The Magic Trick
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Special for Valentine's Day
By Marc Porter Zasada
SOMETIMES romance proves even harder than love. After all, love conquers. Love endures. Love can be found in rumpled living rooms at the ends of tired days.
But romance is different. Romance requires special conditions: a windswept cliff, a small private table, a long moonlit drive. Romance does not endure. No, like a magic trick, it always demands the element of surprise. And it's just as fragile: a single stupid remark or a traffic jam can easily kill it.
In movies, the failure to conjure romance often leads to comedy.
Tonight, the Urban Man would show his magnficent wife that he still understands romance -- that he can still call it out of the night like a happy and unexpected spell. So I make the mistake of saying, "let's head out into the city and see what turns up."
I should know that you don't do that in L.A. You don't drive up Pico or even Sunset and "see what turns up." It's not like you'll accidentally run across a charming little caf- or a cobbled square between the Office Depot and the Taco Bell.
Still, as we pull out, I'm thinking how the most romantic moments cannot be reserved in fancy restaurants or purchased through Ticketmaster. I'm thinking how the most romantic moments really do occur through serendipity. You know, like in the movie Notting Hill when Hugh Grant and Julia Roberts climb that fence into a private London garden?
Maybe tonight will bring remarkable coincidences and unplanned moments when we'll feel free and unafraid, young and reckless.
At first I head vaguely for the Hollywood Hills. I'm thinking...maybe drinks at Yamashiro with the twinkling lights of the city spread beautifully at our feet. I know that romance does not require film star looks, but it does require a kind of alliance with beauty - like when a man presents a bouquet of flowers or a woman suddenly dresses up. When you stand together on a moonlit night, I figure you're saying, "We're not just people who know responsibility and disappointment, we're also part of this pretty picture, here."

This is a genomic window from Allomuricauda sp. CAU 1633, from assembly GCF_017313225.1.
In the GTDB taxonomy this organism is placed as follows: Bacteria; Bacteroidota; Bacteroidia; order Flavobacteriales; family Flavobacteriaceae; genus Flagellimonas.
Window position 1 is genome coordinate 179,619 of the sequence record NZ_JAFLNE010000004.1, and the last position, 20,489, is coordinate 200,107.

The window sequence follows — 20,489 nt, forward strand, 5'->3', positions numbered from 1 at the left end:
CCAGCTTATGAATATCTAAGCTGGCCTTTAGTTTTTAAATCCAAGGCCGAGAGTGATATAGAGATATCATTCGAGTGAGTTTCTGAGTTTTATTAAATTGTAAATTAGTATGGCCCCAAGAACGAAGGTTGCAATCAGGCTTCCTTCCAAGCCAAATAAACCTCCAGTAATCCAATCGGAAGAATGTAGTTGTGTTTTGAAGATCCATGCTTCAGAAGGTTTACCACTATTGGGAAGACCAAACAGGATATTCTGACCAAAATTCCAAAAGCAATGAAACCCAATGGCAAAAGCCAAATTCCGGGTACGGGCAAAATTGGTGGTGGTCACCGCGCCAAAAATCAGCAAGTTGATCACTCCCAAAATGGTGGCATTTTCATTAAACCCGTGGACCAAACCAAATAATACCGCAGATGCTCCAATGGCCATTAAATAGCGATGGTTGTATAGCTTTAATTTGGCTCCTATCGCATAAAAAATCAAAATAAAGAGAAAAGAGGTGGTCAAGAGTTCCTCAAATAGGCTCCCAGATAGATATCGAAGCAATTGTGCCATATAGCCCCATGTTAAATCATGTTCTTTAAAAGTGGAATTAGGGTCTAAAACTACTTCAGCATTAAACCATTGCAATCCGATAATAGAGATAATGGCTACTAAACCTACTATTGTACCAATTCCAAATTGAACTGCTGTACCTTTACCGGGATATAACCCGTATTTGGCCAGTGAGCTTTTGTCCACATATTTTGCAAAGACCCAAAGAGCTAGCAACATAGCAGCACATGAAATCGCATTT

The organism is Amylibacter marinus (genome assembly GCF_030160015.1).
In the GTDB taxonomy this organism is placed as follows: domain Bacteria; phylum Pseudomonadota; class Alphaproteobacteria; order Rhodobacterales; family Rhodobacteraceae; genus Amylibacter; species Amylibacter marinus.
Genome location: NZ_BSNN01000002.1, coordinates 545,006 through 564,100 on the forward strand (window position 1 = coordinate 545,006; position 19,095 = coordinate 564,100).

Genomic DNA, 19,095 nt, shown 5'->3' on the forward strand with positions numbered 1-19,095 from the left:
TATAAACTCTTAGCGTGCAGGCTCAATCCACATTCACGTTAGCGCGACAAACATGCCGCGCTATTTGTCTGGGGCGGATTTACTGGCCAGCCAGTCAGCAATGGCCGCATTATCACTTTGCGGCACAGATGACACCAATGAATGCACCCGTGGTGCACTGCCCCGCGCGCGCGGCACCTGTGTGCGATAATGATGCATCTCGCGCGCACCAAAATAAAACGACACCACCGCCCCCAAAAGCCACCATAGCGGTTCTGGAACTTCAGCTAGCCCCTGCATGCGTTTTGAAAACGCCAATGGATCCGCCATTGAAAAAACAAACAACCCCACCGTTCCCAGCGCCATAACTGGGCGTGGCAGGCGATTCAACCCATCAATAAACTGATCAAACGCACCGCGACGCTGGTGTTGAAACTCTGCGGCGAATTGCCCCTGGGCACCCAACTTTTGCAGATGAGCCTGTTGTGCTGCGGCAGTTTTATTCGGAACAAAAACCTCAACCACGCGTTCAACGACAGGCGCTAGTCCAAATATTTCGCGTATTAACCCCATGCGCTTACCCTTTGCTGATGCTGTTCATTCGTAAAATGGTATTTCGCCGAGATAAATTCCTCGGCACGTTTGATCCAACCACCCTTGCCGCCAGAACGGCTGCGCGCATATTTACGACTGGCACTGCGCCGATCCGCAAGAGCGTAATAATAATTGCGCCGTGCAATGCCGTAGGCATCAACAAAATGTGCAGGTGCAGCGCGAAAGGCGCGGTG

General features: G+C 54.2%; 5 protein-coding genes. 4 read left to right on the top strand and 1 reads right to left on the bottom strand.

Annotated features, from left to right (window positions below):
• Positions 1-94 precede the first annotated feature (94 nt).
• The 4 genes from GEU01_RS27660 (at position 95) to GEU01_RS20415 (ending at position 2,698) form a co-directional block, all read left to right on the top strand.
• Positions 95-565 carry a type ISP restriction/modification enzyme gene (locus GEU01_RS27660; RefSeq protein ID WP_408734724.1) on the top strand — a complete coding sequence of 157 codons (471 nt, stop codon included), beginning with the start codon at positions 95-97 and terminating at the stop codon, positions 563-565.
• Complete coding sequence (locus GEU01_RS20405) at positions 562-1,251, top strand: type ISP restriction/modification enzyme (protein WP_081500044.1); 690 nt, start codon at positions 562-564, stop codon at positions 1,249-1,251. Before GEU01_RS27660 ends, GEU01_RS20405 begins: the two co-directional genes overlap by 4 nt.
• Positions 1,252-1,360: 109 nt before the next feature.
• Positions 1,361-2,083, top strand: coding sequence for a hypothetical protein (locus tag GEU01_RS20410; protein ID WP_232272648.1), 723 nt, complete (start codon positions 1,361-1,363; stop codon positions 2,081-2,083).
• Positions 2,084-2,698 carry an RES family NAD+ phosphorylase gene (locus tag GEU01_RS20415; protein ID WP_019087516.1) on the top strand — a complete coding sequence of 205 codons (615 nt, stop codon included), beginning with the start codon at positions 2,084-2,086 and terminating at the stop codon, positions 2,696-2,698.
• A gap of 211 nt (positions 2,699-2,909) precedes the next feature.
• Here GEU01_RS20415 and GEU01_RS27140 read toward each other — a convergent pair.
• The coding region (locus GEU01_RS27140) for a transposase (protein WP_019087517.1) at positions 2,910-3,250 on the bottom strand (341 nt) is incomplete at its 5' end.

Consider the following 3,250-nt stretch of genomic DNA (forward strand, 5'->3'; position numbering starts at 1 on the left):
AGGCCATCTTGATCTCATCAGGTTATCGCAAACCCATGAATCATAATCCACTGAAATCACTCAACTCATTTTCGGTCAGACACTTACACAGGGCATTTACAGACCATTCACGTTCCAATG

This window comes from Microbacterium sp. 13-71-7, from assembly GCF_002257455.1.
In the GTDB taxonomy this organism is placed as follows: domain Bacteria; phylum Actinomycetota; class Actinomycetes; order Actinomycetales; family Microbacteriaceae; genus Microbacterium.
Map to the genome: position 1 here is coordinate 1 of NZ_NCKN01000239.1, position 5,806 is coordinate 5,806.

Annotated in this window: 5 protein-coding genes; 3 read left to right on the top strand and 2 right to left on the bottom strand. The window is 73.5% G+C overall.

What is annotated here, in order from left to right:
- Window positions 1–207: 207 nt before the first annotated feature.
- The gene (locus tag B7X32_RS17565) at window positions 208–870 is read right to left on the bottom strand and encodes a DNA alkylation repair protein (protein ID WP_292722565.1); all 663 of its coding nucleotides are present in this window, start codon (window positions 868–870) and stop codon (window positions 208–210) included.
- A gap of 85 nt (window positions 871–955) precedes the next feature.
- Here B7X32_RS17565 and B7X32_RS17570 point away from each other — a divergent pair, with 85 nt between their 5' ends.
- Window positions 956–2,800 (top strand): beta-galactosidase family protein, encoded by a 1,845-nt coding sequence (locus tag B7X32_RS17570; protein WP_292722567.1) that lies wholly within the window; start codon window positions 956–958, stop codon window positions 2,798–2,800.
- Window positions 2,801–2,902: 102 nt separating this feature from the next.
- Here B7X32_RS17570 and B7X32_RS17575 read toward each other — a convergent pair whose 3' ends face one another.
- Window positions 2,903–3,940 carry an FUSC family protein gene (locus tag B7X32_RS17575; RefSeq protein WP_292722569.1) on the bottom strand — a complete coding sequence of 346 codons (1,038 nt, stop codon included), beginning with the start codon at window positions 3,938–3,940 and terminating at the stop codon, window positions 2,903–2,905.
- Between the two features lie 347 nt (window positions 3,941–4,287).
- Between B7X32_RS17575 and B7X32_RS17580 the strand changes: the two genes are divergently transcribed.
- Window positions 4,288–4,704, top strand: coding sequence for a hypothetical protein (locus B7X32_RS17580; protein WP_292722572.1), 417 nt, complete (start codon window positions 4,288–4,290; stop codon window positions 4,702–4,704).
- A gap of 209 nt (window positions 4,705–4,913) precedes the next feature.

In L.A., moonlight is hard to find, and beautiful moments often depend on twinkling lights -- even if they're just strung in trees or hung in Italian restaurants.
Unfortunately, I didn't plan on the traffic along Sunset and I've forgotten the turnoff and when I finally mention Yamashiro, my wife says, "Are you sure? I always feel like that place is a tourist trap."
"Who cares," I say with a Hugh Grant grin. "We're out for a romantic evening."
"I don't think I'd really enjoy it there," she adds, and as we sit through three changes of a traffic light without any idea where to go next, romance evaporates from the car and comedy looms. I'm thinking I should have used Ticketmaster. Even now, I should probably abandon serendipity.
But at last, the Urban Man gathers his courage, reviews the essential elements of romance, says, "Trust me," and pulls off into a mini-mart to buy some chocolates. Soon we're roaring up Laurel Canyon towards Mulholland, where the traffic and the sky clear. Like a Hollywood hero, I trust to luck -- and sure enough, I find a large gravelly turnout where other cars have gathered. It's cold, there's no fence to climb, but I do take my wife by the arm and walk to the edge. Here the city stretches out in fierce colored crowds of twinkling lights and flaming rivers of white and red. Tall buildings make crusty jewels. In the sky, you can even see Orion.
I produce my chocolates. We make our brief alliance with beauty and surprise. The magic trick works one more time.
Copyright - 2005 Marc Porter Zasada. All Rights Reserved.
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